Jaime Garcia, Cardinals -- Garcia had a much-needed good outing in the Cardinals' last game of the spring, going six innings and allowing just one run and three hits. He'd allowed 37 hits and 24 runs in 17 innings before Tuesday.

Major League Baseball -- In addition to new 7-day disabled list for concussions, MLB also includes mandatory baseline neurophysiological testing in the spring for player and umpires, which will help evaluate when players can return from concussions. 

3 DOWN

Drew Storen, Nationals -- Storen faced nine batters in the seventh inning of the Nationals' loss to the Mets, allowing four runs and seven hits, while recording just two outs. Three of the runs came on a homer by David Wright. It broke a streak of three straight outing without allowing a run. Sean Burnett had another scoreless inning this spring, likely taking the closer's job away from Storen.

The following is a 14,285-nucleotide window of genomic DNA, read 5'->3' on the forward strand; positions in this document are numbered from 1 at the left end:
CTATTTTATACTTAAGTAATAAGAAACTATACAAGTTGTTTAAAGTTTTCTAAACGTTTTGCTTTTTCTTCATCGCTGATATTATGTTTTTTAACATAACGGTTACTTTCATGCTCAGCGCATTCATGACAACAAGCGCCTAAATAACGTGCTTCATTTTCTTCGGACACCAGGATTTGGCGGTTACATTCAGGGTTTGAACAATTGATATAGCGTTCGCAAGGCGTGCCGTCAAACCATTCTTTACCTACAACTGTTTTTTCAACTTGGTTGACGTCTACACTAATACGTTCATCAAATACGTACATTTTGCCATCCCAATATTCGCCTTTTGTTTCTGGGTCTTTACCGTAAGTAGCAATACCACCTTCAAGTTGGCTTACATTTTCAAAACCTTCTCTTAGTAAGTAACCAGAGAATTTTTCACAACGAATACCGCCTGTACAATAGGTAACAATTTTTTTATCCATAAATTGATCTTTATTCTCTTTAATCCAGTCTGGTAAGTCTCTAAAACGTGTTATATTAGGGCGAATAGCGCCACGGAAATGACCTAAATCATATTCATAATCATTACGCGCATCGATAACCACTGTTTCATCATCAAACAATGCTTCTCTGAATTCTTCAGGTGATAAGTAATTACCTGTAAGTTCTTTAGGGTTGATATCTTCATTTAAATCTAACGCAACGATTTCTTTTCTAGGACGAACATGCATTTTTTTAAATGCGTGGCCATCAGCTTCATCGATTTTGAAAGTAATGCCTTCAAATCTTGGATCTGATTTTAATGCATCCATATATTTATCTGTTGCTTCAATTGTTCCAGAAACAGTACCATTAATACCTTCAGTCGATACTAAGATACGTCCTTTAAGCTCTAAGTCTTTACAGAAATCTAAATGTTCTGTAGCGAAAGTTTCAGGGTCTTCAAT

Matt Garza, Cubs -- The new Cubs starter leaves Arizona with a 10.38 ERA after giving up seven runs on 11 hits and two walks in three-plus innings. On the bright side, he did strike out seven. Garza is scheduled to start the Cubs' third game of the season. Garza didn't give the Cactus League rave reviews after his first spring in Arizona, saying it "sucks."

Stars on the DL -- The list of pitchers added to the disabled list keeps growing. The latest is San Francisco closer Brian Wilson, who manager Bruce Bochy said on Tuesday will start the season on the disabled list with a strained oblique muscle.